Wealth management goes digital too
Perhaps surprisingly, digitisation has extended to wealth management as well. The cost-to-income ratio for high net worth clients is below 58%, Gupta said, compared to an industry average of about 70%. “We have been successful with i-wealth. More customers are happy to deal online. Feedback is strong. Wealthy customers are beginning to do self-service.”
The reason wealth management is more efficient, Gupta explained, is the wealth platform. The bank runs everything from its treasures mass affluent products to high net-worth services on a single platform, albeit with different front-ends.
Along with improving efficiency, having a single platform enables internal staff mobility and promotions. When you promote staff internally, Gupta explained, “you don’t pay the (same) cost as when you hire from the market. Efficiency ratios continue to improve.”
digibank in India – A model for Singapore and Hong Kong
DBS digibank in India is perhaps a model for the future. There, the cost-to-income ratio is in the low 30s. Customer acquisition costs and back end costs are low because there is no branch infrastructure, the bank uses straight-through processing, and support units use artificial intelligence and chatbots rather than just people. digibank now has about 1.4 million customers, and the bank is handling them with 60 people rather than the 400-500 it would normally need. Even though it’s acquiring about 100,000 new customers every month, Gupta said that by year-end “we’ll be down to 30 people.”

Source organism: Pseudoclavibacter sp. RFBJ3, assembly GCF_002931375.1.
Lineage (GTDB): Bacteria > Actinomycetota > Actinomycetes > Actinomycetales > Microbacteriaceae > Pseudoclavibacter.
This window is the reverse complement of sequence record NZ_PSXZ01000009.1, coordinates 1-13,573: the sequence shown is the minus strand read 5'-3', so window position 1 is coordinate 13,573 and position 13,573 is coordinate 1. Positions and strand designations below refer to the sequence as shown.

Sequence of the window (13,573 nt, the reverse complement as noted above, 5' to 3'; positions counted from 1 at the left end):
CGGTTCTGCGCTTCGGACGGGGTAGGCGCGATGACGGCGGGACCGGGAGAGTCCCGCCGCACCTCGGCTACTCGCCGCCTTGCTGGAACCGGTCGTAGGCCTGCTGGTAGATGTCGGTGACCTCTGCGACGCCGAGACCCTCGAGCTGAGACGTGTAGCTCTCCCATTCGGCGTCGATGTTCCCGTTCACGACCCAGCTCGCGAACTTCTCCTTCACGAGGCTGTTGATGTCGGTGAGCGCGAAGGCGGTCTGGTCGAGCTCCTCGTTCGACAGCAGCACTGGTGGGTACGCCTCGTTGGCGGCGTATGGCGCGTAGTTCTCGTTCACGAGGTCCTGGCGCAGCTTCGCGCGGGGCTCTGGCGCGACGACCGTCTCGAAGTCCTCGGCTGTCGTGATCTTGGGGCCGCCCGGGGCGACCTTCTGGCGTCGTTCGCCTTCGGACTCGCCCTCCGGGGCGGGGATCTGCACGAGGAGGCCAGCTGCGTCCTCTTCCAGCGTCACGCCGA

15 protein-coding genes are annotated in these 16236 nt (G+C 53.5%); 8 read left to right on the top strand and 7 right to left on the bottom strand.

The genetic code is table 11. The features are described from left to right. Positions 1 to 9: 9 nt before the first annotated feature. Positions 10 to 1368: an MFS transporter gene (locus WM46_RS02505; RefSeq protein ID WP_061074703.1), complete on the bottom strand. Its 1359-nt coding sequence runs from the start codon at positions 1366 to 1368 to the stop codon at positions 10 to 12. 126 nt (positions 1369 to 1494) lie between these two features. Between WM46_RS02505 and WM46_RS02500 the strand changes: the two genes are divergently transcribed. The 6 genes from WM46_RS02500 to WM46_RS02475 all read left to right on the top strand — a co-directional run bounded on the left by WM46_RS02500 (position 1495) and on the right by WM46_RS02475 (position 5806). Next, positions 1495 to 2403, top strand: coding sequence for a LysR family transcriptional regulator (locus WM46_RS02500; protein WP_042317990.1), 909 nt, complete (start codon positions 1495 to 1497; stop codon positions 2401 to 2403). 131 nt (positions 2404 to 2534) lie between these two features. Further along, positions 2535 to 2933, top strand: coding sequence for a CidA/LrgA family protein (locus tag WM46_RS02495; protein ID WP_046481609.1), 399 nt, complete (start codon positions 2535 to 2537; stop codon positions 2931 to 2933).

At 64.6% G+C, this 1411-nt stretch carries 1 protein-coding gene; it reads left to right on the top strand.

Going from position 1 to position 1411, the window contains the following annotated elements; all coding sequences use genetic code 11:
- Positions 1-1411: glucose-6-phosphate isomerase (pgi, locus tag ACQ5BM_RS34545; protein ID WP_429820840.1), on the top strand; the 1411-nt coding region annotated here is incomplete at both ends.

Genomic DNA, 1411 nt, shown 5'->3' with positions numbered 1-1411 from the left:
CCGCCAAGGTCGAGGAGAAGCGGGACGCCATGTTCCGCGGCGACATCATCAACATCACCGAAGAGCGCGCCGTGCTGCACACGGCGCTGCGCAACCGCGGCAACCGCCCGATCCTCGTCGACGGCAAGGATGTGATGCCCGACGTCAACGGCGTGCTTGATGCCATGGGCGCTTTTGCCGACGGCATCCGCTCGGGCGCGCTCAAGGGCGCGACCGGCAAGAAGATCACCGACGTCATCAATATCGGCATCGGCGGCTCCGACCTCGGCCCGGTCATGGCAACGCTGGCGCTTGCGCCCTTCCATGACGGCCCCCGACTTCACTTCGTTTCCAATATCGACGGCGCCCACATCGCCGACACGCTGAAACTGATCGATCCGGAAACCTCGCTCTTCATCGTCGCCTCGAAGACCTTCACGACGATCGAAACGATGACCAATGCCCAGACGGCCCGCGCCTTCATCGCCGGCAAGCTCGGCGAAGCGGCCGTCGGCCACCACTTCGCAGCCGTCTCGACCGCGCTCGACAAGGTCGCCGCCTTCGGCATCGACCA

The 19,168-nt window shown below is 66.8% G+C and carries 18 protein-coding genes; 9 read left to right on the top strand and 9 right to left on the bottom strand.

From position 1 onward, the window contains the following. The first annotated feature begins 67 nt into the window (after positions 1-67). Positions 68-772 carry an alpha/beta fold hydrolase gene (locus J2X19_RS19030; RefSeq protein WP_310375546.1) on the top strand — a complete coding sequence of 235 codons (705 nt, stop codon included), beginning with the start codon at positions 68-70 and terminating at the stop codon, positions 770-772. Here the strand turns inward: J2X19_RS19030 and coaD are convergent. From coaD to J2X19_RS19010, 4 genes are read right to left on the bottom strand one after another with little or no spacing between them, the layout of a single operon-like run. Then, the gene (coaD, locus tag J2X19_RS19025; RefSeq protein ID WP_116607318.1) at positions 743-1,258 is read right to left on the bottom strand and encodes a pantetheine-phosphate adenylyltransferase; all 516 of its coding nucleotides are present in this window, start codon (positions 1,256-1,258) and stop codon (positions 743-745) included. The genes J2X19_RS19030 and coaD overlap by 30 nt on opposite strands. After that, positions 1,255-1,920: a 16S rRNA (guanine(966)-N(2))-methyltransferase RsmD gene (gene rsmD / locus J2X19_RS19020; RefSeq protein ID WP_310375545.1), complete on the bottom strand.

Even with those low costs and a good balance build-up, Gupta quipped that “like every good fintech, we’re losing money. We expect to lose money for three or four years. If you try to do the same building in a branch model, you need 15-20 years. In digital, break-even is in three to four years.”
The ten-year vision
Gupta believes that digitisation will continue to propel costs lower. “We hope to bring cost-to-income to 40%, from 43%” within three to five years, he said. “We’re headed in the right direction” and there are still significant opportunities to take costs out, so “we should be able to get cost efficiencies every year.”
In comparison, data from S&P shows that banks in the Middle East and Africa have the lowest cost-to-income ratios globally at 43.4%, with Egypt the very lowest at 27.3%. Banks in Asia average 50.6%, ranging from a low of 34.2% in China to a high of 65.7% in Korea, while banks in the US average 61%.
While Gupta said it’s not possible to reduce the cost-to-income ratio in locations such as Singapore or Hong Kong to India’s levels immediately due to their legacy base of customers, he expects to be at similar levels in Singapore within ten years. It could occur even faster, however, as Oliver Wyman has said that a 15% cost-to-income reduction in three to five years is a realistic goal for banks that leverage “deep digitisation.”
As long as it keeps those NPLs in check, the continuing digitisation and dropping costs bode well for bank profitability in the decade ahead.